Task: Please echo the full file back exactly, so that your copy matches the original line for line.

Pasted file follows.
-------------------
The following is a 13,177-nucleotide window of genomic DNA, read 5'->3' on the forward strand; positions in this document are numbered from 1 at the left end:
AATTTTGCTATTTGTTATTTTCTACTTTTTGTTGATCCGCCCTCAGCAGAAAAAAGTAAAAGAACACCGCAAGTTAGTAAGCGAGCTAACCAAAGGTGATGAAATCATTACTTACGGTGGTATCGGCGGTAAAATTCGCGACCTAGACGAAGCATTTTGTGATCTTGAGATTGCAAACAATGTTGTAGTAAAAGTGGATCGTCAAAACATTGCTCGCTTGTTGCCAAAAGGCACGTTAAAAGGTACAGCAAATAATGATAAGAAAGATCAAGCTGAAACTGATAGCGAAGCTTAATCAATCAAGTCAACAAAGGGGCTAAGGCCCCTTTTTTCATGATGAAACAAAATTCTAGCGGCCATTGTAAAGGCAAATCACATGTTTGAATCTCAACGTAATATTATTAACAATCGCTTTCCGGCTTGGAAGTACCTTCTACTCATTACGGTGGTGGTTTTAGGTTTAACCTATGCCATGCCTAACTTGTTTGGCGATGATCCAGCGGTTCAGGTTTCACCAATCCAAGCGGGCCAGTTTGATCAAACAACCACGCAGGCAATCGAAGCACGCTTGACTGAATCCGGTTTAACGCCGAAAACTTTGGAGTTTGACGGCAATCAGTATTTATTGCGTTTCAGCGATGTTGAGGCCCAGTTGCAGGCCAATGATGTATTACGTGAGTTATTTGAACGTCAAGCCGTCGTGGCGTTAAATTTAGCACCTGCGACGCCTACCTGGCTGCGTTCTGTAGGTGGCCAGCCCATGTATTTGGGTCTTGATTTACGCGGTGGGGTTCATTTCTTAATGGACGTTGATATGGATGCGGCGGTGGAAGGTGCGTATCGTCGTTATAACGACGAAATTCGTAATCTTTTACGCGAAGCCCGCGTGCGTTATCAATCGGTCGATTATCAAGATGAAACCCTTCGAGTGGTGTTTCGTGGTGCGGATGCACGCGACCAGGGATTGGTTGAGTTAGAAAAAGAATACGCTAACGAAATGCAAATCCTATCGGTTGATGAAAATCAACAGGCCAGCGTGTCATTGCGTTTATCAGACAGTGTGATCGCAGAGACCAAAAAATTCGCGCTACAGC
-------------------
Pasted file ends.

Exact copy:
The following is a 13,177-nucleotide window of genomic DNA, read 5'->3' on the forward strand; positions in this document are numbered from 1 at the left end:
AATTTTGCTATTTGTTATTTTCTACTTTTTGTTGATCCGCCCTCAGCAGAAAAAAGTAAAAGAACACCGCAAGTTAGTAAGCGAGCTAACCAAAGGTGATGAAATCATTACTTACGGTGGTATCGGCGGTAAAATTCGCGACCTAGACGAAGCATTTTGTGATCTTGAGATTGCAAACAATGTTGTAGTAAAAGTGGATCGTCAAAACATTGCTCGCTTGTTGCCAAAAGGCACGTTAAAAGGTACAGCAAATAATGATAAGAAAGATCAAGCTGAAACTGATAGCGAAGCTTAATCAATCAAGTCAACAAAGGGGCTAAGGCCCCTTTTTTCATGATGAAACAAAATTCTAGCGGCCATTGTAAAGGCAAATCACATGTTTGAATCTCAACGTAATATTATTAACAATCGCTTTCCGGCTTGGAAGTACCTTCTACTCATTACGGTGGTGGTTTTAGGTTTAACCTATGCCATGCCTAACTTGTTTGGCGATGATCCAGCGGTTCAGGTTTCACCAATCCAAGCGGGCCAGTTTGATCAAACAACCACGCAGGCAATCGAAGCACGCTTGACTGAATCCGGTTTAACGCCGAAAACTTTGGAGTTTGACGGCAATCAGTATTTATTGCGTTTCAGCGATGTTGAGGCCCAGTTGCAGGCCAATGATGTATTACGTGAGTTATTTGAACGTCAAGCCGTCGTGGCGTTAAATTTAGCACCTGCGACGCCTACCTGGCTGCGTTCTGTAGGTGGCCAGCCCATGTATTTGGGTCTTGATTTACGCGGTGGGGTTCATTTCTTAATGGACGTTGATATGGATGCGGCGGTGGAAGGTGCGTATCGTCGTTATAACGACGAAATTCGTAATCTTTTACGCGAAGCCCGCGTGCGTTATCAATCGGTCGATTATCAAGATGAAACCCTTCGAGTGGTGTTTCGTGGTGCGGATGCACGCGACCAGGGATTGGTTGAGTTAGAAAAAGAATACGCTAACGAAATGCAAATCCTATCGGTTGATGAAAATCAACAGGCCAGCGTGTCATTGCGTTTATCAGACAGTGTGATCGCAGAGACCAAAAAATTCGCGCTACAGC